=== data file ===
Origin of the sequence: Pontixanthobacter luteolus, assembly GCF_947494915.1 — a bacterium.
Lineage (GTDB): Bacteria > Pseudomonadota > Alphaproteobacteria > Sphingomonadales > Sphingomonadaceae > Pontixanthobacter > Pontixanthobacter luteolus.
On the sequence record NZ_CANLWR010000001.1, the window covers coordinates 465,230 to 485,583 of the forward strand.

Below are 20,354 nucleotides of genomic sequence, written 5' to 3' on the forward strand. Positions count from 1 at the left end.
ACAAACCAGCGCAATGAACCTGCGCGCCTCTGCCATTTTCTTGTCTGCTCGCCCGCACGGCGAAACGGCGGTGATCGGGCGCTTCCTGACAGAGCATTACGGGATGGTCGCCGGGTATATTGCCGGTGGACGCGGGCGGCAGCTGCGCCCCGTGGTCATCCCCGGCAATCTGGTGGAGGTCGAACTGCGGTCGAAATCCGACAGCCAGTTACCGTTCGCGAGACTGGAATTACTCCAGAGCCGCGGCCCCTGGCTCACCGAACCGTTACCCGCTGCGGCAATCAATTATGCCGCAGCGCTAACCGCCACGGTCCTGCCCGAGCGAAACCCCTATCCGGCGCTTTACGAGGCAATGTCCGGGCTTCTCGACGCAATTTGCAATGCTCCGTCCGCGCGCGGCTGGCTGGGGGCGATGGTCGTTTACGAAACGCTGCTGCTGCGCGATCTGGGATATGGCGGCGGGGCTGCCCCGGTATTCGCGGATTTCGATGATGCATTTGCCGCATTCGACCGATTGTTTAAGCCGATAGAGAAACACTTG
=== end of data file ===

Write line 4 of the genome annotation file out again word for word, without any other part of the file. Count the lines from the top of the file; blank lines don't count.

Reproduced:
Below are 20,354 nucleotides of genomic sequence, written 5' to 3' on the forward strand. Positions count from 1 at the left end.